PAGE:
Kyle Reese: He's not a man - a machine. A Terminator. A Cyberdyne Systems Model 101.
Sarah Connor: A machine? Like a robot?
Kyle Reese: Not a robot. A cyborg. A cybernetic organism.
-- The Terminator (1984)
Tron. The Terminator. The Matrix. Minority Report. Battlestar Galatica. These are just a few of the many sci-fi films and TV shows that deal with a concept that some scientists and futurists believe will one day become a reality: Technological singularity.
Popularized by sci-fi writer Vernor Vinge, the concept was defined in his widely distributed 1993 paper, "The Coming Technological Singularity: How to Survive in the Post-Human Era," which was presented at the "Vision-21: Interdisciplinary Science and Engineering in the Era of Cyberspace" symposium sponsored by the NASA Lewis Research Center and the Ohio Aerospace Institute.
"The acceleration of technological progress has been the central feature of this century. We are on the edge of change comparable to the rise of human life on Earth. The precise cause of this change is the imminent creation by technology of entities with greater-than-human intelligence. Science may achieve this breakthrough by several means (and this is another reason for having confidence that the event will occur):
Computers that are 'awake' and superhumanly intelligent may be developed. (To date, there has been much controversy as to whether we can create human equivalence in a machine. But if the answer is 'yes,' then there is little doubt that more intelligent beings can be constructed shortly thereafter.)
Large computer networks (and their associated users) may 'wake up' as superhumanly intelligent entities.
Computer/human interfaces may become so intimate that users may reasonably be considered superhumanly intelligent.
Biological science may provide means to improve natural human intellect."
In a 2009 TED Talk, futurist Ray Kurzweil explained the exponential growth of information technology using his own experience: "When I was a student at MIT, we all shared one computer, it took up a whole building. The computer in your cell phone today is one million times cheaper, one million times smaller, a thousand times more powerful. That's a one-billion-fold increase in capability per dollar that we actually experienced since I was a student. And we're going to do it again in the next 25 years."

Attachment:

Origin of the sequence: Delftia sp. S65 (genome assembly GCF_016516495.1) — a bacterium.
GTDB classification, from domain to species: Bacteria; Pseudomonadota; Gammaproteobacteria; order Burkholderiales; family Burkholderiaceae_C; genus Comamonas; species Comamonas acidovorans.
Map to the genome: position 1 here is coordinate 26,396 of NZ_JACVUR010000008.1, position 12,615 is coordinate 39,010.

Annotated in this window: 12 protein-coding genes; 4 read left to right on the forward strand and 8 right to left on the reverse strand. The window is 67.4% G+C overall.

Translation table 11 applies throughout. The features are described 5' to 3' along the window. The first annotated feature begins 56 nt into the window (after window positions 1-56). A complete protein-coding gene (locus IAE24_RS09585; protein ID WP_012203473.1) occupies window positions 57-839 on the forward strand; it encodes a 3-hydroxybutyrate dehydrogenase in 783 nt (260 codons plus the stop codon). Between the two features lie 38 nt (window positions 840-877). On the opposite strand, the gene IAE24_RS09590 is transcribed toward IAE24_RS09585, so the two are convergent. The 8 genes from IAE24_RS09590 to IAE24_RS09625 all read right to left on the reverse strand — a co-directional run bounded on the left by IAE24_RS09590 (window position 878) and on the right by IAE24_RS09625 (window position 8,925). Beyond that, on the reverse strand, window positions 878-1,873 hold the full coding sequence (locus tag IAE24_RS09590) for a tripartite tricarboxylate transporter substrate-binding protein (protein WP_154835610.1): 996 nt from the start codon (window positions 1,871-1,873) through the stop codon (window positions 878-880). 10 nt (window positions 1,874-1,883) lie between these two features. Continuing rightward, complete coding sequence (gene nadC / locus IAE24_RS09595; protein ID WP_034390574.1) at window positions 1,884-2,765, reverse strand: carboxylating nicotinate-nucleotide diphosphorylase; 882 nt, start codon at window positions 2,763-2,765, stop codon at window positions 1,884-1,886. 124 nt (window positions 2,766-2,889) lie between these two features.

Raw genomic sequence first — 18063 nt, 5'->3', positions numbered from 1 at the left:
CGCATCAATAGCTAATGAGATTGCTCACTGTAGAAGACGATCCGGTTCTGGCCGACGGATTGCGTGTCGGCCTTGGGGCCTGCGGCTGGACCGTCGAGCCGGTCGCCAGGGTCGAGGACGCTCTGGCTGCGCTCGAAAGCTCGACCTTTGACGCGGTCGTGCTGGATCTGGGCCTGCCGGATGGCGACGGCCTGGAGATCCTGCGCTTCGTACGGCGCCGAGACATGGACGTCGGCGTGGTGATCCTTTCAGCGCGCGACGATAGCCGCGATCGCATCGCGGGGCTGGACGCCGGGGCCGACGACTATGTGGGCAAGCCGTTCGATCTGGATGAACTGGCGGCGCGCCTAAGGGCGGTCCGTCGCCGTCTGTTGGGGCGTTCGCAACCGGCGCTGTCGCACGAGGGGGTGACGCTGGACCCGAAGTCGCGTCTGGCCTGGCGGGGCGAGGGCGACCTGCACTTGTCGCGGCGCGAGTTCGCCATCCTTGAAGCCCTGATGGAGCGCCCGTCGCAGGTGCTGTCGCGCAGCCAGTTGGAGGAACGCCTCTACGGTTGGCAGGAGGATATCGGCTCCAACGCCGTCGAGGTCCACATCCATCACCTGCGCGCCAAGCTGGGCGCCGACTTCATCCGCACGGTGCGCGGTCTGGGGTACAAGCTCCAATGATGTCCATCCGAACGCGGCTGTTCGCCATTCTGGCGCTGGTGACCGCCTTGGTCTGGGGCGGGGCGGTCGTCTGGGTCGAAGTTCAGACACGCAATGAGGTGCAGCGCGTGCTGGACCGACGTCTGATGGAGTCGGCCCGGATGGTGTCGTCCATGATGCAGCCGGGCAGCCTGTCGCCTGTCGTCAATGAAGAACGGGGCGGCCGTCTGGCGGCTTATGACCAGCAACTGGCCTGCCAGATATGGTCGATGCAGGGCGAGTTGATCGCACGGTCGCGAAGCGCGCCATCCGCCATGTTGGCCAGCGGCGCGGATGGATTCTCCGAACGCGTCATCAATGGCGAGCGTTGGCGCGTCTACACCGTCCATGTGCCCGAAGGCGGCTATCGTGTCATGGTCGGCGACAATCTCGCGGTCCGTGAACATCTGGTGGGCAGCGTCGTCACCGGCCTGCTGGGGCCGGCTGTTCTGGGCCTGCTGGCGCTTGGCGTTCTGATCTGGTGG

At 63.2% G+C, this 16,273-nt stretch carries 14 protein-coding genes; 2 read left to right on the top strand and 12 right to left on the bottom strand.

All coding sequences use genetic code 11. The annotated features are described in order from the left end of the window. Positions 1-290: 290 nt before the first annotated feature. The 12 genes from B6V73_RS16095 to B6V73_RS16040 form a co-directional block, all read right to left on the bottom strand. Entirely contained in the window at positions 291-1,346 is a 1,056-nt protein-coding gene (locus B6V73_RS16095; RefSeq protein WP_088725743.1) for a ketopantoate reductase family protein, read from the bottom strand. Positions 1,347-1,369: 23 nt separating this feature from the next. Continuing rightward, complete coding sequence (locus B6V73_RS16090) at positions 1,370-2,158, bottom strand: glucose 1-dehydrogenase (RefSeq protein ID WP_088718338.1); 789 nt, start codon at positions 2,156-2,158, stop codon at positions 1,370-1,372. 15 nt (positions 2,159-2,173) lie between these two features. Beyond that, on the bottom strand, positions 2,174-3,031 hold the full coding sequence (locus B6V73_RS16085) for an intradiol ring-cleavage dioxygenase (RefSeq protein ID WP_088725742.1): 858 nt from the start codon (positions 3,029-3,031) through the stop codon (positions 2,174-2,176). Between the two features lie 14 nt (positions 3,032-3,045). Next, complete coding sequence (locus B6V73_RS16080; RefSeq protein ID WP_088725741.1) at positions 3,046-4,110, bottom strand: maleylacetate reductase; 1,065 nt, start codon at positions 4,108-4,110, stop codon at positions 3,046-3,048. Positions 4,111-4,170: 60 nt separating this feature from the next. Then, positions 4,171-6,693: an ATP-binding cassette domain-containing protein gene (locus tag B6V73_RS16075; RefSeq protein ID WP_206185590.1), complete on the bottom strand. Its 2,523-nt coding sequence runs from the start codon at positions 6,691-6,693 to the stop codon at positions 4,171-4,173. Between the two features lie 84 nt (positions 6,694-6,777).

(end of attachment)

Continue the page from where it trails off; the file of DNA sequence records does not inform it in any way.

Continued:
In his 1999 book, The Singularity is Near (updated in 2005), Kurzweil describes singularity as "a future period during which the pace of technological change will be so rapid, its impact so deep, that human life will be irreversibly transformed."
In fact, he says that we are experiencing the early stages of this transformation now, and in a few decades (the year 2050 has been suggested as a tipping point), our reality will be totally different.
Kurzweil was an innovator in text-to-speech technology. Fittingly perhaps, I used speech-to-text technology to write this post. It certainly feels less mechanical and a lot more organic than pressing keys on a keyboard. The experience is suggestive of Vinge's intimate computer/human interface—and gives credence to Kurzweil's contention that we are currently in the early stages of singularity.
But there is a potential dark side. Many of the science fiction scenarios about singularity describe various serious threats that could be realized along with the technology. When super-intelligent machines gain autonomy, who really knows what they will be capable of—or what they will desire. Could the master-slave dichotomy flip?
image: Arnold Schwarzenegger in the iconic role of the Terminator.